Tuesday, September 22, 2020

Junkyard of the Solar System

Looking Southwest 11:00PM September 18th, Take a good look  at the summer Milky Way before it sets in the fall. SUBMITTED PHOTO

Looking Southwest 11:00PM September 18th, Take a good look at the summer Milky Way before it sets in the fall. SUBMITTED PHOTO

SOUTHERN SKIES
By Mike P. Usher
usher34105@earthlink.net

Asteroids, until recently, were the Rodney Dangerfields of our Solar System – “they just get no respect!” In the last couple of decades though, both scientists and business tycoons have been taking notice of these oversized rocks, and it looks like asteroids are important after all.

Most asteroids, and there are millions of them, inhabit the aptly named Asteroid Belt lying between the orbits of Mars and Jupiter. Even though asteroids are so numerous if you happened to be actually standing on one it would be rare for you to see another one with your naked eye – forget about that nonsense you see at the movies, they call it “space” for a reason!

A few asteroids get deflected by Jupiter’s gravity or other processes and get thrown into the inner solar system, where large ones can pose a danger to Earth at very rare intervals. An asteroid is thought to have caused the extinction of the dinosaurs, for example. Most asteroids are quite small however, and pose no unusual threats.

Recently, asteroids have become appreciated for their great economic potential. A mile-wide asteroid (and there are about a million of those) has been calculated to contain ten trillion dollars worth of gold, platinum, tungsten, iridium and other valuable materials. Not a million, or a billion but a trillion! Already a couple of companies are taking steps toward selecting potential asteroids for future prospecting missions. Clearly transportation costs are going to be very high, but so are the profits.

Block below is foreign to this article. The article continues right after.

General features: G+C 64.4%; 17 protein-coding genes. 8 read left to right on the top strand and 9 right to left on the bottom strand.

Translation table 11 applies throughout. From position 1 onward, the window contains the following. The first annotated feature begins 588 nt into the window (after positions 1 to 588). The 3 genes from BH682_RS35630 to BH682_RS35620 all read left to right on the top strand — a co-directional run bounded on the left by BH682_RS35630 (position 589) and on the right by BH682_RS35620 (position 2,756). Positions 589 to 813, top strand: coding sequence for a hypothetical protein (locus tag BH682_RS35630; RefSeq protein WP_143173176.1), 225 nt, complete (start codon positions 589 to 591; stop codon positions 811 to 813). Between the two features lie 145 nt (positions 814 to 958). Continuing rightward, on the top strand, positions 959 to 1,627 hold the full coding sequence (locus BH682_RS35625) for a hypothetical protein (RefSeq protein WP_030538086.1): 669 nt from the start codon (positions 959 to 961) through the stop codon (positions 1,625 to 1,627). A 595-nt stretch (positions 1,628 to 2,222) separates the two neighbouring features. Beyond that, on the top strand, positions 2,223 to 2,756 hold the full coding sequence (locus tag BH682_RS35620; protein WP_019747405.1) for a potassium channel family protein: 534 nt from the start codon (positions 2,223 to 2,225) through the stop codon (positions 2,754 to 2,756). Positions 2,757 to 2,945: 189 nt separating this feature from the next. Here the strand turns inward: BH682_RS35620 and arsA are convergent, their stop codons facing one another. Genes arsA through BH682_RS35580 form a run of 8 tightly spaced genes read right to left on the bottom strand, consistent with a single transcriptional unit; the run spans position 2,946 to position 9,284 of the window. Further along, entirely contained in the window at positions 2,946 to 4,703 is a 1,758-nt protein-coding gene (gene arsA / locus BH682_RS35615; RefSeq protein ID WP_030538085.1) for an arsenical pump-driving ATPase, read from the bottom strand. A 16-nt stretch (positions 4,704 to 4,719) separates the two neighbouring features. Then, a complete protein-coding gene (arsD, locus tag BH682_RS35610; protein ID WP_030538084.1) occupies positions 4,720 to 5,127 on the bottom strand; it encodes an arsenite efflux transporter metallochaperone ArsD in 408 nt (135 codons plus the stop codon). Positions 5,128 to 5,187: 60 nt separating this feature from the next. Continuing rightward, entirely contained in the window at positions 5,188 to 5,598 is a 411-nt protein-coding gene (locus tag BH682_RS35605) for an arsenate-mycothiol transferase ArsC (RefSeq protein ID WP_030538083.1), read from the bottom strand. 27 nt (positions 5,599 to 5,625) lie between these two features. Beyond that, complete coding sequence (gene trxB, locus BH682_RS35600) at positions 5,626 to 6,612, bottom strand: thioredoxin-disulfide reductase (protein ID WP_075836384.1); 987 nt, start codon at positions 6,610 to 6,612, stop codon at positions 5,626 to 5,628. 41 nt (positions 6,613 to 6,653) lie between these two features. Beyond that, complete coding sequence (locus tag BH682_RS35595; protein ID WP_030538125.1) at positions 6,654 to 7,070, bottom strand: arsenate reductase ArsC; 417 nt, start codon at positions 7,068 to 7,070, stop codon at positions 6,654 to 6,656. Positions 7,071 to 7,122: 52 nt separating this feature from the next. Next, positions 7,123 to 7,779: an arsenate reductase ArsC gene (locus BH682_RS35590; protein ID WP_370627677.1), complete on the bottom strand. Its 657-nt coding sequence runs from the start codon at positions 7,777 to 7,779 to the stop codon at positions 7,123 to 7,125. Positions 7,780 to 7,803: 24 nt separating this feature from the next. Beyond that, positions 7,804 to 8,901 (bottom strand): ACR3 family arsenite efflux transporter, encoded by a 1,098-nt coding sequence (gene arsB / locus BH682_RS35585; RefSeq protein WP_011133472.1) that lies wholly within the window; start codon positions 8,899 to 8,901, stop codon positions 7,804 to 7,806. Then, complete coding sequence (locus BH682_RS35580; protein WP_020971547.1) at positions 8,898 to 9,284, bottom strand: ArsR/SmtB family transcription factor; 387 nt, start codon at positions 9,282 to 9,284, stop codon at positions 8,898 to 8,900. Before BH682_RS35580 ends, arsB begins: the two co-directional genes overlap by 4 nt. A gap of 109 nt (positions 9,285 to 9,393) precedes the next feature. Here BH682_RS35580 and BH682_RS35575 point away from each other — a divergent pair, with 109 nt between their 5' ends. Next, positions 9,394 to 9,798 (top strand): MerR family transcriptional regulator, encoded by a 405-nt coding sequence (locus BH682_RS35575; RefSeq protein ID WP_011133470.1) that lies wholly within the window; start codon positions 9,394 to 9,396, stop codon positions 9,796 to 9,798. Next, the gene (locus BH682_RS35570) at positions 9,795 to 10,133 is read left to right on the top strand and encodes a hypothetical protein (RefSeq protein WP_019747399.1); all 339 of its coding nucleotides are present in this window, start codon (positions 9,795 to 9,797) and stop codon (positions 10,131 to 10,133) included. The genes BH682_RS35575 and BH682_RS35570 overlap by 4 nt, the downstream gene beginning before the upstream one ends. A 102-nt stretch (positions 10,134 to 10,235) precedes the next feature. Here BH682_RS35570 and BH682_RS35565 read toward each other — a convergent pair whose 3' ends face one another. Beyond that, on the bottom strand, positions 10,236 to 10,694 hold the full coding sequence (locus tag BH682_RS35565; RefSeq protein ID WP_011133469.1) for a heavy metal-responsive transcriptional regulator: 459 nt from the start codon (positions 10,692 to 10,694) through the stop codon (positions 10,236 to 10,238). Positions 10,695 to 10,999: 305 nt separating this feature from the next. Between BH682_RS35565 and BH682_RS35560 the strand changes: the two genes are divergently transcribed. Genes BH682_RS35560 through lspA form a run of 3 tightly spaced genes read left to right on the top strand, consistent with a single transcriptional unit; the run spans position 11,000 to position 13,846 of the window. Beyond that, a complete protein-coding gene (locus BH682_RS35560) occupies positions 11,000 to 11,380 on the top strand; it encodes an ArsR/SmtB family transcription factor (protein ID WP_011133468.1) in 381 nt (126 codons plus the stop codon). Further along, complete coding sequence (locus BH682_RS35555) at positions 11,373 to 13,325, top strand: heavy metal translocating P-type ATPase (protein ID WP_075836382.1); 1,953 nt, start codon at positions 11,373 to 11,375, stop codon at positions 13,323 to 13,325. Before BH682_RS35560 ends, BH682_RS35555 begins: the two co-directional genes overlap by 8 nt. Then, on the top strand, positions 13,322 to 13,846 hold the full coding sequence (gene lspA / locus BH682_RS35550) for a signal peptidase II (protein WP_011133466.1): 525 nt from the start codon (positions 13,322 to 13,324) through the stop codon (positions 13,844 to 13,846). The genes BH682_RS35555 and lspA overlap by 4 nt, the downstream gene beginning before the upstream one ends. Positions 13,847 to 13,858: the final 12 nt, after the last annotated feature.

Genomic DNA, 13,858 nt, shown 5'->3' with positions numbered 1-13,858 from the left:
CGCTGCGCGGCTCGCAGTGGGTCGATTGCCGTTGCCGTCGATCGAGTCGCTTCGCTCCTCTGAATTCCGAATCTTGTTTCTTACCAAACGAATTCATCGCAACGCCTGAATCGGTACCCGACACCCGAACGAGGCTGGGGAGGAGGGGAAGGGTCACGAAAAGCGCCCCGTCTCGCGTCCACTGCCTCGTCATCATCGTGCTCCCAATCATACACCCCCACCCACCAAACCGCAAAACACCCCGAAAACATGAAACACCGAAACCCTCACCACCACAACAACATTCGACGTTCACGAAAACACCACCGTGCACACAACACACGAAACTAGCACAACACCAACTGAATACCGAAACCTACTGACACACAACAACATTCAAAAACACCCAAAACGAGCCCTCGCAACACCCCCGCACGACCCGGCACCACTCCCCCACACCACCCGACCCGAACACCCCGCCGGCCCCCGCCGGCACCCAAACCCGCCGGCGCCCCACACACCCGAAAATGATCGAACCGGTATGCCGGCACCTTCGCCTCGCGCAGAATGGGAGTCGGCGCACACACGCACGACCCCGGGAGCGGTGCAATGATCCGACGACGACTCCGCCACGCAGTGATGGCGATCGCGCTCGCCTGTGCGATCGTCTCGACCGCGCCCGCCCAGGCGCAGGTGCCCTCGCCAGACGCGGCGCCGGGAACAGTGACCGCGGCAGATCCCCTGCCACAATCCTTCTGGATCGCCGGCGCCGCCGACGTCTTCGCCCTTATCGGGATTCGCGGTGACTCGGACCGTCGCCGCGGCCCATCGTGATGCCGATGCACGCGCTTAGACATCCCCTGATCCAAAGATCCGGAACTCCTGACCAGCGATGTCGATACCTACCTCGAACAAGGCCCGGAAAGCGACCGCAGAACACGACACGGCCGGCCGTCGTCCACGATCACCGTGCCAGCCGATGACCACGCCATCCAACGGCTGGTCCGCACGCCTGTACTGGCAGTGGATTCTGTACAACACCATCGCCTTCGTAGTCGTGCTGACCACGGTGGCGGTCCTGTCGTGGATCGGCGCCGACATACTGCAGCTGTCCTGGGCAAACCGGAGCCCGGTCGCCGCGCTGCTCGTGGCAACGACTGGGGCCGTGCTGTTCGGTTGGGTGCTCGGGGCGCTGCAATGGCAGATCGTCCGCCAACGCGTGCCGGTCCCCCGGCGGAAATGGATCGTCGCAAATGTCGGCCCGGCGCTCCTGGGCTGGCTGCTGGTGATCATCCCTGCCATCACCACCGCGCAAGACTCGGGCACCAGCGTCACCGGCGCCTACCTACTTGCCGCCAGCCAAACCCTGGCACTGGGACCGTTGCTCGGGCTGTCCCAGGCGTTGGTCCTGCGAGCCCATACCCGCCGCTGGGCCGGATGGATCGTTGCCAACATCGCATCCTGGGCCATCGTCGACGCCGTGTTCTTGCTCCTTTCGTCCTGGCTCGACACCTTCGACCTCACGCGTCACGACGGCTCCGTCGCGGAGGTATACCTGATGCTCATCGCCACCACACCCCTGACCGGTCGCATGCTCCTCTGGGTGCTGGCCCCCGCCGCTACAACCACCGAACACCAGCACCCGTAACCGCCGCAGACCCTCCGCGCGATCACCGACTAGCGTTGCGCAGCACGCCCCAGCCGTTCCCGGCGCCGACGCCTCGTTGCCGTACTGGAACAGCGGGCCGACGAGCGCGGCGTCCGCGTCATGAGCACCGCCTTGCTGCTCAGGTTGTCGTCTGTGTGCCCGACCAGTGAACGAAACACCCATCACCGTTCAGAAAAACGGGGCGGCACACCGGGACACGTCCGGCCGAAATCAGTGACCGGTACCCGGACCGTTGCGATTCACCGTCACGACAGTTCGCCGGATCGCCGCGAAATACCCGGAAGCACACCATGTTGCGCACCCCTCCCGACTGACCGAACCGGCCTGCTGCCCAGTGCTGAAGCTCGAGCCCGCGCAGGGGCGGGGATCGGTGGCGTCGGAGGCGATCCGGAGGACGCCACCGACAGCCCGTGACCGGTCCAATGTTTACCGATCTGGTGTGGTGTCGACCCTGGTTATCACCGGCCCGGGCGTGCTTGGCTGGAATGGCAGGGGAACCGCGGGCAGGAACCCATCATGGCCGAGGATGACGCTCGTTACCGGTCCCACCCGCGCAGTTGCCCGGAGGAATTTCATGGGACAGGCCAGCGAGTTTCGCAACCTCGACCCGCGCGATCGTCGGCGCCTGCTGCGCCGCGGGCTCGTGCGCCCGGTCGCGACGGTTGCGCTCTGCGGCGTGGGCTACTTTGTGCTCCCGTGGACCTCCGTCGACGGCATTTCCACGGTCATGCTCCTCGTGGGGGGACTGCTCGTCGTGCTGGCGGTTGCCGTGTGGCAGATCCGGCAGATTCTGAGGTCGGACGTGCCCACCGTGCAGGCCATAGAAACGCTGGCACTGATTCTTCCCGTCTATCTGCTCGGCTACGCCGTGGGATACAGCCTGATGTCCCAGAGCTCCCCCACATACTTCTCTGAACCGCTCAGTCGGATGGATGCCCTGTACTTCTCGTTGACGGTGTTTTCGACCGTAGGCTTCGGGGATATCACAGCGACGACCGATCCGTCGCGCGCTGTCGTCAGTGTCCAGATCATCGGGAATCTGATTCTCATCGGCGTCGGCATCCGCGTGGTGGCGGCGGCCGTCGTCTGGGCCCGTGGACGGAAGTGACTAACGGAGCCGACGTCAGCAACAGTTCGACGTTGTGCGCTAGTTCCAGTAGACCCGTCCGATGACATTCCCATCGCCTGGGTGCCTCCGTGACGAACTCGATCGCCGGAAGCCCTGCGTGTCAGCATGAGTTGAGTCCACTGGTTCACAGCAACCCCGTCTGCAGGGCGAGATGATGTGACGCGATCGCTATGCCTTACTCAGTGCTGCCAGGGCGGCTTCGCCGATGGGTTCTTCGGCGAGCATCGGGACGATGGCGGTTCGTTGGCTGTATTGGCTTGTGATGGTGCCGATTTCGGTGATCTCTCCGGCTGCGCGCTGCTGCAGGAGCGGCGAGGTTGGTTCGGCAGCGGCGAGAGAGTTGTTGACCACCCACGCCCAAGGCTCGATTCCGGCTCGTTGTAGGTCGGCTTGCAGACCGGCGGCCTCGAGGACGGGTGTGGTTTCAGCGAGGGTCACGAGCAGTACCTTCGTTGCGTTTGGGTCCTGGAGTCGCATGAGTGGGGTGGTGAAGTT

Generally, asteroids are too small and faint to see with the naked eye, but there are a dozen or so bright enough to see with binoculars, albeit only as tiny dots. Tonight there are two of the larger ones on the chart, Ceres and Pallas. Ceres is pretty easy, but Pallas is going to require at least a 9×50.

Pluto has been getting all the press recently, but the Dawn probe has been orbiting Ceres for six months now and has been sending back spectacular photos. In particular, an object called the lonely mountain and two mysterious white spots have been getting a lot of attention. Logically the white spots could be water ice, but surface ice is unstable inside the orbit of Jupiter. (Our atmospheric pressure stabilizes Earth’s ice, but there is no air on Ceres.) Another suggestion is that white spots are salt. If they do turn out to be water it means the ice must be continuously replenished, and that can only mean volcanoes, or possibly geysers, erupting liquid water which then freezes.

See you next time!

 

Mr. Usher is President of the Everglades Astronomical Society which meets every second Tuesday at 7:00PM at the Norris Center, Cambier Park, Naples.

 

 

Leave a Reply

Your email address will not be published. Required fields are marked *